Svetlana Khorkina, just as Valentina Rodionenko, was left unhappy with the judging in the WAG qualifications. However, she believes that if the judging will be fair in the all-around final, both Eremina and Melnikova have a chance to medal.
Khorkina told TASS her thoughts on the matter:
“Yes, Melnikova and Eremina have never experienced Worlds in their careers yet. But they have to forget about it and just fight to win. If they show any weakness and think about their inability to fight for the medals in advance, nothing good will come out of it. But if they get themselves together, then, if the judging is fair, they’ll have all the opportunities to make it to the podium. Judging at these Worlds sometimes seems ambiguous. I still don’t understand why Lena Eremina’s beam score in the qualification was lowered. First, the gave one score, then they just went ahead and lowered it.”
Actually, Eremina’s score was not lowered in the qualifications, despite what Khorkina and Rodionenko are claiming. If the judges would indeed make a mistake like that and give an incorrect score, first, there would much more discussion and deliberation – like it happened with Catalina Ponor’s floor score at Euros. And someone else besides Rodionenko and Khorkina would notice the issue. The most likely explanation for their claim is that there was either a mistake on the screen or they simply incorrectly read the screen.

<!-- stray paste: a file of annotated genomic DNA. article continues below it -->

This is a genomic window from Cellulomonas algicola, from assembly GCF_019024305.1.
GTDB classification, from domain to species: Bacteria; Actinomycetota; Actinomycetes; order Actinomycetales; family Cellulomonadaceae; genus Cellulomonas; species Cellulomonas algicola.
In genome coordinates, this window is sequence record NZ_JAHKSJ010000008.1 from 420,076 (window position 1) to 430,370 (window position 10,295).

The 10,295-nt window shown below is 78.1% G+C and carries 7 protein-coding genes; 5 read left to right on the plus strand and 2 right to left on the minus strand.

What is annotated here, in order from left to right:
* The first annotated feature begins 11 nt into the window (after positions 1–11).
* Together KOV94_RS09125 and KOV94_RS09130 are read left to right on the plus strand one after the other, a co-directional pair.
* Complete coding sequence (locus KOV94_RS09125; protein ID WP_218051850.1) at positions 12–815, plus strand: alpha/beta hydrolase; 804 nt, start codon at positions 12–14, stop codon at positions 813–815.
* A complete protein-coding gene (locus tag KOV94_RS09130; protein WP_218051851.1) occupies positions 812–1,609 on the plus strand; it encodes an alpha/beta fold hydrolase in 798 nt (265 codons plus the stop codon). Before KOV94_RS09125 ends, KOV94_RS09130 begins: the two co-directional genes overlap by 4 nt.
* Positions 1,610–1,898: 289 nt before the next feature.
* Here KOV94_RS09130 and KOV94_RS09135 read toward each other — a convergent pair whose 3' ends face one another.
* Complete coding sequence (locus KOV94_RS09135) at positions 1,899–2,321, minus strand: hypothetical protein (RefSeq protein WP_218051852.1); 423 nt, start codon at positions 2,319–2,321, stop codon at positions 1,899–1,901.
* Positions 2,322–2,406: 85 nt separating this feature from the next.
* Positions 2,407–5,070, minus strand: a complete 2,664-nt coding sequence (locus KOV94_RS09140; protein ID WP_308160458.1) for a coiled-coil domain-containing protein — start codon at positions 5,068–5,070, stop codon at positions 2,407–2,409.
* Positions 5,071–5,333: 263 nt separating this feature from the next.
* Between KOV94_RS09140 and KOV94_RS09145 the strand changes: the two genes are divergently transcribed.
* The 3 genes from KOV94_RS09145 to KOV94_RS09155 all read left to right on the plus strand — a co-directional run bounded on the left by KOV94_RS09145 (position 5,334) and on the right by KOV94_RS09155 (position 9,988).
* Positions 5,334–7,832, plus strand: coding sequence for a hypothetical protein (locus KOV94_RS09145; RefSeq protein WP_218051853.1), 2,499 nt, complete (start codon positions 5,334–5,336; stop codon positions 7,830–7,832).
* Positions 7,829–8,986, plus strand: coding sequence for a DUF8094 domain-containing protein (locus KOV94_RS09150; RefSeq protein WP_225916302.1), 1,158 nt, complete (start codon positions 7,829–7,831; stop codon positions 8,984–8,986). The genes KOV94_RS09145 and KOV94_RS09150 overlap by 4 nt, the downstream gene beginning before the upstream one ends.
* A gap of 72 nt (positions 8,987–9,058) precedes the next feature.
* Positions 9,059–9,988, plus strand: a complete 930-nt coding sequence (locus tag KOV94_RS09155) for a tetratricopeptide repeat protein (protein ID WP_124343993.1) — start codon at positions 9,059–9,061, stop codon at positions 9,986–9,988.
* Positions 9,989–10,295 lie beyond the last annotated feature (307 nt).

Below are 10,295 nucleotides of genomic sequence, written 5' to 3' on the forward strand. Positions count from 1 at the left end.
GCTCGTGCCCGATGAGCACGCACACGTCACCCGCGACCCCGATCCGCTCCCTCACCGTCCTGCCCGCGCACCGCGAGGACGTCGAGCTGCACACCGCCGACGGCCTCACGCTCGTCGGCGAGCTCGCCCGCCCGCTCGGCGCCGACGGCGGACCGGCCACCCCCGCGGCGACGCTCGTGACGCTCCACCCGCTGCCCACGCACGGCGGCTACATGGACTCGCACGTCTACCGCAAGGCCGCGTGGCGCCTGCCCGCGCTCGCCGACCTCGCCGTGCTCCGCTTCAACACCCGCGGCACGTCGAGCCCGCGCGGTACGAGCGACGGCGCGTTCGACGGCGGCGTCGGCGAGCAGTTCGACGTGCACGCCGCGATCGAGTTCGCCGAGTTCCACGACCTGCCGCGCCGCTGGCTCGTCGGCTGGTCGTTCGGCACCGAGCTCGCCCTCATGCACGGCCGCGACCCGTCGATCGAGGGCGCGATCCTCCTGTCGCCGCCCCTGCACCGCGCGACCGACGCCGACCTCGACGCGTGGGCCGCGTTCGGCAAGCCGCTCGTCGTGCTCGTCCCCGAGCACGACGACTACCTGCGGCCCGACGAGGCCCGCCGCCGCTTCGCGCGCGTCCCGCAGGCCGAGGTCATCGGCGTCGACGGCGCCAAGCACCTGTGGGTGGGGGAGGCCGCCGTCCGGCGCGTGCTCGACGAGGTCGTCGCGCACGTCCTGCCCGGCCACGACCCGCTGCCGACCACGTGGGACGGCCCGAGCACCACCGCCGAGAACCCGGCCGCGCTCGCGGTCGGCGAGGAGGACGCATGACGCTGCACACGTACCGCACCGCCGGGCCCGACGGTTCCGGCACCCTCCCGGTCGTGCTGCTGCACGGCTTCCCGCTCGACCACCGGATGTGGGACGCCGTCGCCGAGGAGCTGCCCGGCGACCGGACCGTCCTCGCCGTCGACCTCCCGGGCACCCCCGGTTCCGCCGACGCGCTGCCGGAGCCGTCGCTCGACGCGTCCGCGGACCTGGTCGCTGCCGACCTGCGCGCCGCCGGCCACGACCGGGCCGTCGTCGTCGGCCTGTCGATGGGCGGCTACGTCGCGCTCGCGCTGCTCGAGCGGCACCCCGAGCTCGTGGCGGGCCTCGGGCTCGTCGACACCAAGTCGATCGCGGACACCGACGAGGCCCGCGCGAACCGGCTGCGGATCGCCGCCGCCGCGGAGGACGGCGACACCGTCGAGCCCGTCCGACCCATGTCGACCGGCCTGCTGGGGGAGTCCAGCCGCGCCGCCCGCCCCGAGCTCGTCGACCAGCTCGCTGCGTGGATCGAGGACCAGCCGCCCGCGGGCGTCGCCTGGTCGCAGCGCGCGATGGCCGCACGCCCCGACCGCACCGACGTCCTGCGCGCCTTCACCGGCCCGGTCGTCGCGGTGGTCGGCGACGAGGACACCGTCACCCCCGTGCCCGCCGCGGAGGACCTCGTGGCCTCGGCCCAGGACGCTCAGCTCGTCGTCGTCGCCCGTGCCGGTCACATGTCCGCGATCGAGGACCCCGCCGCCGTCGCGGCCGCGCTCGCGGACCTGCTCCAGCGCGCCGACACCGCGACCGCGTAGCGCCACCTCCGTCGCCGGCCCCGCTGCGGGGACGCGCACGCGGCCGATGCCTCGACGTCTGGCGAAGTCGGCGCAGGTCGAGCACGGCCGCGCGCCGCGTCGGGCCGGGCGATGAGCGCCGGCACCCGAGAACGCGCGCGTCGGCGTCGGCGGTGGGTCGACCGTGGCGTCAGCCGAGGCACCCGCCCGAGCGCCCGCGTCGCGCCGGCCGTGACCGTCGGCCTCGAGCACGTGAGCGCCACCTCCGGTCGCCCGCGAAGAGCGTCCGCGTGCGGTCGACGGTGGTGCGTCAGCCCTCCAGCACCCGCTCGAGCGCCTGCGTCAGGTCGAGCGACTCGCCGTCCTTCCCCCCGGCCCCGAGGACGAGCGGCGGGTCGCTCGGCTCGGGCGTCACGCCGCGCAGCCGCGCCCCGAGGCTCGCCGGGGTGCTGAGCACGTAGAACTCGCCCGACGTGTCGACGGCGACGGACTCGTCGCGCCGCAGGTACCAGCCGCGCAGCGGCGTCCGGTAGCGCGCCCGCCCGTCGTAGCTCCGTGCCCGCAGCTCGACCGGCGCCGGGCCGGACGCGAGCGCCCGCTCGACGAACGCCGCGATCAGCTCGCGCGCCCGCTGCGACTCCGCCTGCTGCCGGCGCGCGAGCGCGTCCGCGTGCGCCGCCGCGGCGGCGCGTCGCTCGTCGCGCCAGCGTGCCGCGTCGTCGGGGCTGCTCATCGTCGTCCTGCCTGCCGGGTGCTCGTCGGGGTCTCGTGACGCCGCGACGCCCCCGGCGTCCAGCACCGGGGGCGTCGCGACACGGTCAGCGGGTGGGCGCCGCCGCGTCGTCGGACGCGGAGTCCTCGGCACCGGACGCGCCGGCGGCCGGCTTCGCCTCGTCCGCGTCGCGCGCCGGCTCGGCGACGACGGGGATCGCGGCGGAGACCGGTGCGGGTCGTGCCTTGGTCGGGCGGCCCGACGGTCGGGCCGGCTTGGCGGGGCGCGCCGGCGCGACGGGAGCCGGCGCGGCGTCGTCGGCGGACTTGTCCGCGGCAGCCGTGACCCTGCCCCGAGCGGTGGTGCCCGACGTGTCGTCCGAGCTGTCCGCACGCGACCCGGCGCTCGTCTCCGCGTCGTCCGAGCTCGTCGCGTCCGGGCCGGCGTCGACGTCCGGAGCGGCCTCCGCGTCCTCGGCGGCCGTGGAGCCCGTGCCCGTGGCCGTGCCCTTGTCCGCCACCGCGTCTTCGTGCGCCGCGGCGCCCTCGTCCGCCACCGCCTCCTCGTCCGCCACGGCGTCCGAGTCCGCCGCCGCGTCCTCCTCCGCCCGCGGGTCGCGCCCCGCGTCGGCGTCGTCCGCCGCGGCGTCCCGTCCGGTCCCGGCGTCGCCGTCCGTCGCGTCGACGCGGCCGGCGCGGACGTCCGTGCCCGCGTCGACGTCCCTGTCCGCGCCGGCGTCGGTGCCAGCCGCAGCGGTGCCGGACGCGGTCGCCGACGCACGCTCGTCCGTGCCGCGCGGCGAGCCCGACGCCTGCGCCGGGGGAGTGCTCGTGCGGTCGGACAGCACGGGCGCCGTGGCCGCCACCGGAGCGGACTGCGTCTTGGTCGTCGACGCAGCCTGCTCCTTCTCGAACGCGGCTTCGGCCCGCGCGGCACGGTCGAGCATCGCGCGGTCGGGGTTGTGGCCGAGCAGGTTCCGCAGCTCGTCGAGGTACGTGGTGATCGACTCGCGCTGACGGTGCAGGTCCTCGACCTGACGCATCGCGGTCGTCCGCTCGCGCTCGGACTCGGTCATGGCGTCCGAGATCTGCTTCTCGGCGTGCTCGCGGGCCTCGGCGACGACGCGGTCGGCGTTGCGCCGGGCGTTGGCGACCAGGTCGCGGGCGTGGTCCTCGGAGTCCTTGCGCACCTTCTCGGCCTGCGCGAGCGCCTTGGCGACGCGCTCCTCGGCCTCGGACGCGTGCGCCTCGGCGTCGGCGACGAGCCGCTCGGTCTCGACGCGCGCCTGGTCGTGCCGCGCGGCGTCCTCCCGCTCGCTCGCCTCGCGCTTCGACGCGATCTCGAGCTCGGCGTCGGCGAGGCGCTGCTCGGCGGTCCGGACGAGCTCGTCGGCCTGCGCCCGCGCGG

Spencer from the BalanceBeamSituation suggested that Rodionenko saw Ellie Black’s bars score, which indeed was 14.400 and somehow mistakenly assumed it was Eremina’s score.
Dear Valentina, that 14.400 was Ellie Black's bars score, not Eremina's beam score. https://t.co/9B2odi1I5T
— BalanceBeamSituation (@TheBBSituation) October 4, 2017
In any case, the judging on beam stayed pretty tight throughout the competition, and the highest qualification score (posted by Tabea Alt) was only 13.533, while highest scores on other apparatuses went over 14.4 (on floor) and even 15 (on vault and bars).
Photo: Ginnastica Artistica Italiana